One of my roles as CSCMP's president and CEO is to chair the U.S. Department of Commerce's Advisory Committee for Supply Chain Competitiveness. The committee is important because it makes recommendations to the administration on what the country needs to do to improve its competitiveness on the global supply chain stage.
One of the key questions facing us is how to adapt the country's infrastructure and supply chains to meet the rise of e-commerce. E-commerce currently accounts for about 14 percent of total retail sales, and supply chain costs for the e-commerce channel are 25 to 30 percent of sales. If e-commerce grows to say 30, 40, or 50 percent of total retail sales, how will we deal with that?
One area in particular that the committee is concerned about is urban freight congestion. The demand for urban freight delivery is climbing dramatically at the same time that service standards are tightening. But the operating environments in cities are neither prepared nor designed for this change. This fact threatens to compromise the performance of supply chains and the delivered cost of goods to U.S. consumers.
In the face of this challenge, supply chain leaders are gearing up to figure out how to better position inventory and manage the flow of goods. One response has been the emergence of a "nested" system of distribution that includes large distribution centers (DCs) at the periphery of metropolitan regions feeding smaller ones closer to end users. As a result, the average number of DCs used by U.S. supply chains has tripled in less than five years, but the average DC square footage has declined.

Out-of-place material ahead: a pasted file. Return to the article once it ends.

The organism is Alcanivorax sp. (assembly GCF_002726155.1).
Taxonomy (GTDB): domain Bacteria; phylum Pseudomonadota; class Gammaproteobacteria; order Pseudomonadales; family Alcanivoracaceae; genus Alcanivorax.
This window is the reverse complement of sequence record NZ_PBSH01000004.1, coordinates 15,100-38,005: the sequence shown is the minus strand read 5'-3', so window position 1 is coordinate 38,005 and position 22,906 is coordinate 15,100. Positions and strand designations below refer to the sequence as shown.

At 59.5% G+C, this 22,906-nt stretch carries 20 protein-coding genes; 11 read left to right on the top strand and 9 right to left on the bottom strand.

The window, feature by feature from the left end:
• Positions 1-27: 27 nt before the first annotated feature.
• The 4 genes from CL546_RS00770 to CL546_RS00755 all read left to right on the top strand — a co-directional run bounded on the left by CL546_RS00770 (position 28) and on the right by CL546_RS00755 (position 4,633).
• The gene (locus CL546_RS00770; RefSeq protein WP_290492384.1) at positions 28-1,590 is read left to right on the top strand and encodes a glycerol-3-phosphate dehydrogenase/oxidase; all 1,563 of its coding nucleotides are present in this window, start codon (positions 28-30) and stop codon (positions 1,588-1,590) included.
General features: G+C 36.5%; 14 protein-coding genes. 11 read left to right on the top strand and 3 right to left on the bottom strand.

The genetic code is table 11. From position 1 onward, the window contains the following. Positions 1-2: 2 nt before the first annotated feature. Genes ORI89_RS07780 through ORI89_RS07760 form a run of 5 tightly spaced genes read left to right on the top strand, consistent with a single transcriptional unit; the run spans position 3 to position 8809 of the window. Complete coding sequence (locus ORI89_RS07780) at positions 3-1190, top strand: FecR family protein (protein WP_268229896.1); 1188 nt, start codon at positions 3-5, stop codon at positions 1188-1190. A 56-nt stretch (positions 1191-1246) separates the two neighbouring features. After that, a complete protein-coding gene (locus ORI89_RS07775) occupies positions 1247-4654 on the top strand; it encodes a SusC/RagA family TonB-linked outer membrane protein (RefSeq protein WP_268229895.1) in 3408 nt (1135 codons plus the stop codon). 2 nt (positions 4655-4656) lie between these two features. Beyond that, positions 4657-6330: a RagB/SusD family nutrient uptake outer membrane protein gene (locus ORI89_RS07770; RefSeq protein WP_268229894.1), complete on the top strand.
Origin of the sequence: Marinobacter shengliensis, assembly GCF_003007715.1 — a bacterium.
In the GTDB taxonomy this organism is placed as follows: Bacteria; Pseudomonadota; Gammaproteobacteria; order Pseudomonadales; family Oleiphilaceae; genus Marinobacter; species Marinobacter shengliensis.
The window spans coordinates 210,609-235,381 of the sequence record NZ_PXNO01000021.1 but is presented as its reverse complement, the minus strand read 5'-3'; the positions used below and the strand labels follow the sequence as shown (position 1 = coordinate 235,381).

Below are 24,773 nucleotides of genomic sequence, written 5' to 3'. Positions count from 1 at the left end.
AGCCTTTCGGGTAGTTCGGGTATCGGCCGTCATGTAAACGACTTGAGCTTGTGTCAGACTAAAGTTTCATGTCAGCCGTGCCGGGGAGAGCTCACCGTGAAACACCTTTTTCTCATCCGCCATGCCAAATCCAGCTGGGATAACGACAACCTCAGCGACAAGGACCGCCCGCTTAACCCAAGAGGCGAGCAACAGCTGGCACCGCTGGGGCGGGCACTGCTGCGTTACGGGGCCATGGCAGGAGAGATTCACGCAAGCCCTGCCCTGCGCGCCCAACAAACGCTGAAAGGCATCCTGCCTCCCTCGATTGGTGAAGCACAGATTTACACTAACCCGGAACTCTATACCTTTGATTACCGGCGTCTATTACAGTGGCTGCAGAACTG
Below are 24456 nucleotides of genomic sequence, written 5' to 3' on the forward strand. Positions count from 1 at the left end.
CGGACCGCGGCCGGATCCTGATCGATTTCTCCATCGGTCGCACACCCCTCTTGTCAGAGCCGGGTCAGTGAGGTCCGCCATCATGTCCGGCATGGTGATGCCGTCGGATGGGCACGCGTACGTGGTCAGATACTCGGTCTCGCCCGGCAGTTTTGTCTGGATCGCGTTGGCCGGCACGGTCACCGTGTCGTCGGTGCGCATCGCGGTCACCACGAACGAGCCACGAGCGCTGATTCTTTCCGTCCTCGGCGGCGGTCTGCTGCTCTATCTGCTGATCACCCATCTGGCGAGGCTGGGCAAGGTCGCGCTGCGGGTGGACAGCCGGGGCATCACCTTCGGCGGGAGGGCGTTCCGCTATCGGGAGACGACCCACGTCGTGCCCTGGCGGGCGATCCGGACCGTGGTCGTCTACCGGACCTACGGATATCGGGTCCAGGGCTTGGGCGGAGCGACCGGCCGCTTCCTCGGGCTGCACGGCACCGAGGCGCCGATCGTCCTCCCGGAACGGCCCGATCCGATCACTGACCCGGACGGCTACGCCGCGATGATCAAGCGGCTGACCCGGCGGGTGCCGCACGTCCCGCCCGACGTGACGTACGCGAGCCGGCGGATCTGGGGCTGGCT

This is why supply chain management is such an important element of modern business around the world. We are at the forefront not only of keeping all of commerce, in all of its various forms, focused on the customer and lowest total delivered cost, but also of creating new ways to deliver value to those that we serve, within our company and to the ultimate customer.
At CSCMP, it is our job to help you keep up with these emerging trends through local roundtable events; our CSCMP publications; and our annual EDGE Conference and Supply Chain Exchange, which will takeplace September 15-18, in Anaheim, California. The educational sessions and keynote addresses at the conference will keep attendees abreast not only of future methods of distributing products but also help them control their costs, cultivate and acquire the needed talent, and develop and embrace the new technologies that will help them do their job more effectively and efficiently. Meanwhile the Exchange will introduce them to new companies and new technologies that will undoubtedly be imported into our supply chains of the future.